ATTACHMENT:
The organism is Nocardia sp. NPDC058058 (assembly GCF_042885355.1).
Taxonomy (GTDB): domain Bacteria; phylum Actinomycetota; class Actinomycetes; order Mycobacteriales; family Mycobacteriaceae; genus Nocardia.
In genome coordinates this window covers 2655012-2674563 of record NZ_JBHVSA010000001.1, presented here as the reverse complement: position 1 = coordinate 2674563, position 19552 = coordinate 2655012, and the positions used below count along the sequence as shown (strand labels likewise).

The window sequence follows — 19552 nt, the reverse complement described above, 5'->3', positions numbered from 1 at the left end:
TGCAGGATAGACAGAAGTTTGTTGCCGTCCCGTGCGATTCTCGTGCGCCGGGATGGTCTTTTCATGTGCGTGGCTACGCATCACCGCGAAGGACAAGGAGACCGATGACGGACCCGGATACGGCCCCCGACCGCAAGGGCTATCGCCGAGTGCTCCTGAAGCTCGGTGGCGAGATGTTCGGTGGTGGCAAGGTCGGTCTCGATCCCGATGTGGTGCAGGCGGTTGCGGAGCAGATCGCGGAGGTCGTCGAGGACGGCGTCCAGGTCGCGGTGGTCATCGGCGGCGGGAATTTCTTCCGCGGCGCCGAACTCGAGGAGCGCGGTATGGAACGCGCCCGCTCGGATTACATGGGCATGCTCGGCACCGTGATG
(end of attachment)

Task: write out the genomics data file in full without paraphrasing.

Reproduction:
The organism is Nocardia sp. NPDC058058 (assembly GCF_042885355.1).
Taxonomy (GTDB): domain Bacteria; phylum Actinomycetota; class Actinomycetes; order Mycobacteriales; family Mycobacteriaceae; genus Nocardia.
In genome coordinates this window covers 2655012-2674563 of record NZ_JBHVSA010000001.1, presented here as the reverse complement: position 1 = coordinate 2674563, position 19552 = coordinate 2655012, and the positions used below count along the sequence as shown (strand labels likewise).

The window sequence follows — 19552 nt, the reverse complement described above, 5'->3', positions numbered from 1 at the left end:
TGCAGGATAGACAGAAGTTTGTTGCCGTCCCGTGCGATTCTCGTGCGCCGGGATGGTCTTTTCATGTGCGTGGCTACGCATCACCGCGAAGGACAAGGAGACCGATGACGGACCCGGATACGGCCCCCGACCGCAAGGGCTATCGCCGAGTGCTCCTGAAGCTCGGTGGCGAGATGTTCGGTGGTGGCAAGGTCGGTCTCGATCCCGATGTGGTGCAGGCGGTTGCGGAGCAGATCGCGGAGGTCGTCGAGGACGGCGTCCAGGTCGCGGTGGTCATCGGCGGCGGGAATTTCTTCCGCGGCGCCGAACTCGAGGAGCGCGGTATGGAACGCGCCCGCTCGGATTACATGGGCATGCTCGGCACCGTGATG